This opinion related to a suit brought by a DC resident under the D.C. Consumer Protection Procedures Act and transferred under MDL procedures. The court granted Merck’s motion to dismiss for lack of Article III standing. Merck argued that there was no injury in fact: an invasion of a legally protected interest which is (a) concrete and particularized, and (b) actual or imminent, not conjectural or hypothetical. Injury to pecuniary or economic interests, as well as invasion of statutorily created rights, can constitute injury in fact.
Merck relied on Rivera v. Wyeth-Ayerst Laboratories, 283 F.3d 315 (5th Cir. 2002), and Williams v. Purdue Pharma Co., 297 F. Supp. 2d 171 (D.D.C. 2003). Rivera involved a drug that risked liver damage and a plaintiff who didn’t sustain any physical injury; the Fifth Circuit held that she didn’t have Article III standing to assert a claim based on the contention that she wouldn’t have bought the drug if it had been properly labeled. Williams similarly involved plaintiffs who didn’t allege that they suffered harm related to the allegedly inadequate warnings about Oxycontin’s duration and addictiveness; the court held that they received the benefit of their bargain. The invasion of a purely legal right against false advertising, without any harm, didn’t create Article III standing, where plaintiffs failed to allege that they were deceived by, or even saw, the allegedly deceptive ads.
By contrast, the plaintiff relied on Grayson v. AT & T Corp., 15 A.3d 219 (D.C. 2011) and Shaw v. Mariott International, 605 F.3d 1039 (D.C.Cir. 2010). Grayson found standing when a plaintiff who’d purchased prepaid calling cards alleged that sellers of those cards improperly kept unspent balances as profits instead of turning those amounts over to the District of Columbia as unclaimed property. The court found this to sufficiently allege a concrete injury to the plaintiff's statutory right under the CPPA to disclosure of information regarding defendant's practices. Shaw involved allegations that a hotel chain violated the CPPA by misrepresenting prices at its Russian hotels, and found that a think tank that had paid for its employees to stay at the hotels had standing. Another case, Silvious v. Snapple Beverage Corp., 793 F. Supp. 2d 414 (D.D.C. 2011), found CPPA standing when the plaintiff alleged that he’d purchased a product that wasn’t as it was represented to be.
Merck argued that simply buying a product isn’t economic injury. Without alleging a failure of performance, a plaintiff has received the benefit of his/her bargain. Here, the plaintiff alleged that he took Vioxx for over 2 years, until it was withdrawn from the market, without experiencing side effects; Merck argued that he paid for and received an effective drug. The plaintiff argued that his injury was overpayment for a drug he wouldn’t have bought in the absence of Merck’s safety misrepresntations. The court sided with Merck, finding no economic injury. “There is no obvious, quantifiable pecuniary loss that Plaintiff incurred from purchasing a drug that worked for him and did not cause him any harm.” (Doesn’t it matter if there are alternatives to Vioxx with better safety profiles? At least if they’re cheaper?)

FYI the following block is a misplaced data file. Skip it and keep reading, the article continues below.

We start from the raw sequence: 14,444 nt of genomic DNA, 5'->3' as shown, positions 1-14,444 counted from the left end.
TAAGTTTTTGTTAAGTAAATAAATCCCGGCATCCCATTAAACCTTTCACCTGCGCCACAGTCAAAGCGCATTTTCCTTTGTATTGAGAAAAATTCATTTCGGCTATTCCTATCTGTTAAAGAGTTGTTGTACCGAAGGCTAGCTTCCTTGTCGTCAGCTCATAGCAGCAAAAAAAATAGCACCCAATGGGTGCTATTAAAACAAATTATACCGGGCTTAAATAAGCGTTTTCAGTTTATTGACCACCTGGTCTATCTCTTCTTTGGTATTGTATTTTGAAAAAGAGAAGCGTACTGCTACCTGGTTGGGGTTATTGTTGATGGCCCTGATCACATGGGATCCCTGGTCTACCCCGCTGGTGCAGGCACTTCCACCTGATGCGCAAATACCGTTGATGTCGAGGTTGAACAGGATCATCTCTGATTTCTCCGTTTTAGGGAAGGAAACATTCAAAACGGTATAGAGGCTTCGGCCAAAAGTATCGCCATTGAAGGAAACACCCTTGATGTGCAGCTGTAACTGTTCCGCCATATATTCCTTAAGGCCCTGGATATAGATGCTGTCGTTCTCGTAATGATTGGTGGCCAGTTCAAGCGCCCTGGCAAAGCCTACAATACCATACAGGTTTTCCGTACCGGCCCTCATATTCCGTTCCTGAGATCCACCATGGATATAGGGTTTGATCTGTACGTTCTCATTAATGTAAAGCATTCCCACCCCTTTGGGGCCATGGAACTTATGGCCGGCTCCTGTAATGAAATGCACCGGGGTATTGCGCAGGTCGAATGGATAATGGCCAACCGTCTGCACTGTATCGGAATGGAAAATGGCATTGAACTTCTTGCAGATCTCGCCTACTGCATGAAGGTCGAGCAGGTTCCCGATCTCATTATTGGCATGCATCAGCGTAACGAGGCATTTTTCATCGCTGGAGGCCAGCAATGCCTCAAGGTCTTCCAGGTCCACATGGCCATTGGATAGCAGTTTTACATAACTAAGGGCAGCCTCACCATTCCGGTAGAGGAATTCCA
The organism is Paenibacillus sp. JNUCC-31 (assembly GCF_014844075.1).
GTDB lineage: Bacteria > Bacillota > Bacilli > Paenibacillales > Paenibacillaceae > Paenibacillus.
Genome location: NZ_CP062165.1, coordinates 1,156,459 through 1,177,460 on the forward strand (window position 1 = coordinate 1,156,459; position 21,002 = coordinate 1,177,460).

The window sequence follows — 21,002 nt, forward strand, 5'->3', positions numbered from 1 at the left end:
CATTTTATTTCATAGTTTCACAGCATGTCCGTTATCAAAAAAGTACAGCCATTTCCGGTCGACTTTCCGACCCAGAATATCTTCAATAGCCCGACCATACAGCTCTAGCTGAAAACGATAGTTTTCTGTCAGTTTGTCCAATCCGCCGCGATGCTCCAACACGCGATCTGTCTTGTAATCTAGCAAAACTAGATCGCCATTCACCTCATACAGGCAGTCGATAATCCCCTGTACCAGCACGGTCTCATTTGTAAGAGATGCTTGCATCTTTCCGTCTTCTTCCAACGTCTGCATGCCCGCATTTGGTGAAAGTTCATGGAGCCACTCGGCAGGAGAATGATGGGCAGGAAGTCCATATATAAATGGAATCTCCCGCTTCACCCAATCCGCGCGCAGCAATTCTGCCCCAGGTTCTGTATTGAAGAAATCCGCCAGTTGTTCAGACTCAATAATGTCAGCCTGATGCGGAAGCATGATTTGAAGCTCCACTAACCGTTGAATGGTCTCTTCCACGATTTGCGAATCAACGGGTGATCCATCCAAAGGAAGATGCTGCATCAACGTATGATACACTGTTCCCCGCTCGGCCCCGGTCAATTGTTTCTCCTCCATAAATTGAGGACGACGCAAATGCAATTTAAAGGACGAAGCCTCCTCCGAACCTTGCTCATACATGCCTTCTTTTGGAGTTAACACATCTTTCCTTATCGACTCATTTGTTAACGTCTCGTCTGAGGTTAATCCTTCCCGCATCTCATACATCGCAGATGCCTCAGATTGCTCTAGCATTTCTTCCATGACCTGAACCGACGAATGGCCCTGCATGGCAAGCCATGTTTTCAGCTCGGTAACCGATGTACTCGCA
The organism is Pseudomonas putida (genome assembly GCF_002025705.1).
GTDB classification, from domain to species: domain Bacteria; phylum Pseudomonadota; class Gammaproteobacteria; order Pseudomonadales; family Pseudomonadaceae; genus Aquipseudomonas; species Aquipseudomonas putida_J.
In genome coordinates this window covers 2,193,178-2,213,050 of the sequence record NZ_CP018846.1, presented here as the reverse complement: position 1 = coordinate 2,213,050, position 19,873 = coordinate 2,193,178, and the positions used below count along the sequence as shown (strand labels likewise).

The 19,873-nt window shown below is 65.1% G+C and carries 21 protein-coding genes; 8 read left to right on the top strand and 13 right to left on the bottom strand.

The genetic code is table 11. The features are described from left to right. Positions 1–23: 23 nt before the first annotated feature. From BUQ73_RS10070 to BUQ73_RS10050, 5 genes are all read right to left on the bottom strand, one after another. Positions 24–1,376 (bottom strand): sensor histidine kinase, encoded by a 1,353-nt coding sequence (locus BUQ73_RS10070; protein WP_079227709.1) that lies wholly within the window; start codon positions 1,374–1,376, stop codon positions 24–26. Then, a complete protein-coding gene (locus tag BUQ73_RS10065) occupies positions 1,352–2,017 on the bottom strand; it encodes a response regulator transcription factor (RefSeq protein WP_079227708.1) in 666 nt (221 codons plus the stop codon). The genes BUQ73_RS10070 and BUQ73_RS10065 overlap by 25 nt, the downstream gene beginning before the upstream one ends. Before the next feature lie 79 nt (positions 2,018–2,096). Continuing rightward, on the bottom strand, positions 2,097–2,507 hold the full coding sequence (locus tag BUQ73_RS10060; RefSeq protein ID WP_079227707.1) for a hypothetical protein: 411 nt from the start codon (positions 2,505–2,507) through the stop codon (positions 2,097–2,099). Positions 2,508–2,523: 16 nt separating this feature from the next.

The court then turned to whether the plaintiff alleged statutory injury. Merck argued that he failed to allege distinct injury to himself, or that his CPPA rights were violated by anything Merck did. The plaintiff rejoined that he had a right to disclosure of information that Merck violated. The court again agreed with Merck. The complaint only alleged in general terms that Merck’s communications were directed towards DC consumers. “This generalized and conclusory allegation does not suffice to show any plausible nexus or causation between Merck's conduct and Plaintiff as an individual,” such as that he or his doctor received any information from Vioxx.
The plaintiff did allege that his initial pills came in sample packages from his doctor, which he alleged showed that a Merck rep had visited his doctor. But this ws “speculation upon speculation,” since one had to infer that the samples were delivered directly from the rep to the doctor (I don’t know if there are regs about this, but I imagine there’s some control of samples) and then infer that the meeting included misrepresentations. The court didn’t reach Merck’s alternative argument that the plaintiff failed to allege a consumer-merchant transaction as required by the CPPA, since Merck sold through intermediary pharmacies, but expressed some sympathy for Merck’s position, which confuses me a bit since the plaintiff clearly alleged that Merck ended up with his money, like any other manufacturer whose products are available in the drugstore.